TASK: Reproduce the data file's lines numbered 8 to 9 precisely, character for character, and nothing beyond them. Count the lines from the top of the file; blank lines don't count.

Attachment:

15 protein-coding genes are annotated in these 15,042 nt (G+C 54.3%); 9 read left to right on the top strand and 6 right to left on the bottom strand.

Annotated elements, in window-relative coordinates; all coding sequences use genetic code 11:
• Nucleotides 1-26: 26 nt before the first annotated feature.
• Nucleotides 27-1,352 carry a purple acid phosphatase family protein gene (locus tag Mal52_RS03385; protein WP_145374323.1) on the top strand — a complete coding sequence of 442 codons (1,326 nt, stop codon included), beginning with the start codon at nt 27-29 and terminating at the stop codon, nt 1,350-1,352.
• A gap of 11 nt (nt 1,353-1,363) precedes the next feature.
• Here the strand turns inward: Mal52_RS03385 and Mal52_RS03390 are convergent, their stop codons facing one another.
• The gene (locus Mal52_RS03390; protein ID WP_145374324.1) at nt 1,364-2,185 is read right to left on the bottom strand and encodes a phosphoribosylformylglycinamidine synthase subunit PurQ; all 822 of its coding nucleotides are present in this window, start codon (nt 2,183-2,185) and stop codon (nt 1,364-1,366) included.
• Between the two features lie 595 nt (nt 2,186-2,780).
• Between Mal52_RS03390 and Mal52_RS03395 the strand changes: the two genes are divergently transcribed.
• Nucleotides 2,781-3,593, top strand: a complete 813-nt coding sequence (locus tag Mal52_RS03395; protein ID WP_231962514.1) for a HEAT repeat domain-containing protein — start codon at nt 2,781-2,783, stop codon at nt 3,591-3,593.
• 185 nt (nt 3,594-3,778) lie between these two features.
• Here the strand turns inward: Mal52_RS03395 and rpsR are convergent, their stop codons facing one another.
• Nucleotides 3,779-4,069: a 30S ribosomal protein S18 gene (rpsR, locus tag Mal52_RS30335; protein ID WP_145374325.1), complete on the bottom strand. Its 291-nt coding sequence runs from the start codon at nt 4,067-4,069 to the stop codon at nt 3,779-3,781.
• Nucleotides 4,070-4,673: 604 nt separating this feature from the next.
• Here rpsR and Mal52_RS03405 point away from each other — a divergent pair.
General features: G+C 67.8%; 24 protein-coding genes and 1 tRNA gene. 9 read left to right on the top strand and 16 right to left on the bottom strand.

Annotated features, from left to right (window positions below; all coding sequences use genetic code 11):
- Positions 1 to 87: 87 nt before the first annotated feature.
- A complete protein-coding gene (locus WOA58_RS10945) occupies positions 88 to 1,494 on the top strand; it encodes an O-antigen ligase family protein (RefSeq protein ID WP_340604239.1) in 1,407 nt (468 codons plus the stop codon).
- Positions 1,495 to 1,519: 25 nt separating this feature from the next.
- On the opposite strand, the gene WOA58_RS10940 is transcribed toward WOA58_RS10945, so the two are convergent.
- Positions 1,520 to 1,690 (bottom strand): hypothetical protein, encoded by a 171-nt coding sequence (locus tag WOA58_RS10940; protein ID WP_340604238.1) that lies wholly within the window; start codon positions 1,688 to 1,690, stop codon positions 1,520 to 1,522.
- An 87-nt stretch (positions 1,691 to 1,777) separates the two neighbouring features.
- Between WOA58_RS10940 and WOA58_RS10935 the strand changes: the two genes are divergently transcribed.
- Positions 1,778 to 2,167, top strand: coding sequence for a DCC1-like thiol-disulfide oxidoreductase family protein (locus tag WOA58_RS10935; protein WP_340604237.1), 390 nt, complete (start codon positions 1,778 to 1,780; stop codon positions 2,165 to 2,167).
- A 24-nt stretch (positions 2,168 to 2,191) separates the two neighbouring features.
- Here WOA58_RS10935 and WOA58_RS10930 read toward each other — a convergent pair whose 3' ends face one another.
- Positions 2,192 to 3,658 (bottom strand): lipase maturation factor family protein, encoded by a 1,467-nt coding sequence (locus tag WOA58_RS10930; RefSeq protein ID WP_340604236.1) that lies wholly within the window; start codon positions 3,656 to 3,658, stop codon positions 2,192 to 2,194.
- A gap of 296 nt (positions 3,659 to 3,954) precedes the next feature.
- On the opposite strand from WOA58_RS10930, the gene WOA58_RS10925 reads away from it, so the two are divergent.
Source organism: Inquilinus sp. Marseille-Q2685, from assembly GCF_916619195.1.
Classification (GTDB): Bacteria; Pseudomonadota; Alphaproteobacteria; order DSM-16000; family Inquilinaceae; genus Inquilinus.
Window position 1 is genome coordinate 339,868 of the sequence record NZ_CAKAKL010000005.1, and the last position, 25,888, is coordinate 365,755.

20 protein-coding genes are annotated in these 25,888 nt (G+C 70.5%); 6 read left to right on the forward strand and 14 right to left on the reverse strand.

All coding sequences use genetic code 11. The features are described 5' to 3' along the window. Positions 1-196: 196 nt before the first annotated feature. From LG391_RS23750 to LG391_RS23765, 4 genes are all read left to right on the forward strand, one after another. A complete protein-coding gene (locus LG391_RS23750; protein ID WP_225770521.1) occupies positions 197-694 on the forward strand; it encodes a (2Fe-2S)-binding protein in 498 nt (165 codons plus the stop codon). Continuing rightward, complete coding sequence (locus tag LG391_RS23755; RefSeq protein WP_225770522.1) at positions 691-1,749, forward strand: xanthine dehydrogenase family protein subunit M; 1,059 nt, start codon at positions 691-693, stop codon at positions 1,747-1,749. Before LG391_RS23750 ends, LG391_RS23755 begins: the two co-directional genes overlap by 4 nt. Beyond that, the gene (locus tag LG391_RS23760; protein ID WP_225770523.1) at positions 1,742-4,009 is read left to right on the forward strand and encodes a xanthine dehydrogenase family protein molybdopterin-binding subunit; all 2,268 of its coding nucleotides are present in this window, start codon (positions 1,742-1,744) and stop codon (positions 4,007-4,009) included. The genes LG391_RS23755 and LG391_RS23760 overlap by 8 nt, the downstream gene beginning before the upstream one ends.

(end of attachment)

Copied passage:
• Between the two features lie 595 nt (nt 2,186-2,780).
• Between Mal52_RS03390 and Mal52_RS03395 the strand changes: the two genes are divergently transcribed.